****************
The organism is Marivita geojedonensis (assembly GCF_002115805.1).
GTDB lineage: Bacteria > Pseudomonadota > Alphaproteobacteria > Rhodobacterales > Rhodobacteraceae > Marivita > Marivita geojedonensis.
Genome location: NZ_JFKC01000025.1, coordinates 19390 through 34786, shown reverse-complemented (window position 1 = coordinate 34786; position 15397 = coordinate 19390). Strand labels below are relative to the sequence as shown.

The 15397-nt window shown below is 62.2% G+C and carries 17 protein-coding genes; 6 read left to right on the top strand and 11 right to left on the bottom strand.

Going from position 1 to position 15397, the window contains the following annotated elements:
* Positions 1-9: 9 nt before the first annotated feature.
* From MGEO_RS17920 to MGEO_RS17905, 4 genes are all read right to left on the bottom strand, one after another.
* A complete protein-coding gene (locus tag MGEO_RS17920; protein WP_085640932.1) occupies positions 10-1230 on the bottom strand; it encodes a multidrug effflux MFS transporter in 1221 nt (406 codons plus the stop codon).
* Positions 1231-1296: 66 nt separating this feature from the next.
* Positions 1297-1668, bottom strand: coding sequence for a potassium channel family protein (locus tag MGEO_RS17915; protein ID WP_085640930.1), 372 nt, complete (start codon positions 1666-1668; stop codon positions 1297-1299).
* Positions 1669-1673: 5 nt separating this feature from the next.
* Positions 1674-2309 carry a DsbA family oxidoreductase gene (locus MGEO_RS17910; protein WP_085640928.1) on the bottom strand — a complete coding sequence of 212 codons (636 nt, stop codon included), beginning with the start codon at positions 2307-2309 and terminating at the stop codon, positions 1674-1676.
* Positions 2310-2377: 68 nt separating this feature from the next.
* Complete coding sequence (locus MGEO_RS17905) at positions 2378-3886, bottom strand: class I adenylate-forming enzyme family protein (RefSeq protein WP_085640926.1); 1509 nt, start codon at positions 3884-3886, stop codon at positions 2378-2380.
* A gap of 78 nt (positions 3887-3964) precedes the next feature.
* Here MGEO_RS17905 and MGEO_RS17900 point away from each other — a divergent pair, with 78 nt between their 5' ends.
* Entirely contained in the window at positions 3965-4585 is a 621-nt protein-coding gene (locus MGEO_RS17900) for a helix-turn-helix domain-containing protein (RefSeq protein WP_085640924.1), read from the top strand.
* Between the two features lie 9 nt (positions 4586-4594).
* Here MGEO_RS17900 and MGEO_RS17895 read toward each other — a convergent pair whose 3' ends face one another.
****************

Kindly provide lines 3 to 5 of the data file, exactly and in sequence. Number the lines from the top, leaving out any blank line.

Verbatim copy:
Genome location: NZ_JFKC01000025.1, coordinates 19390 through 34786, shown reverse-complemented (window position 1 = coordinate 34786; position 15397 = coordinate 19390). Strand labels below are relative to the sequence as shown.

The 15397-nt window shown below is 62.2% G+C and carries 17 protein-coding genes; 6 read left to right on the top strand and 11 right to left on the bottom strand.

Going from position 1 to position 15397, the window contains the following annotated elements: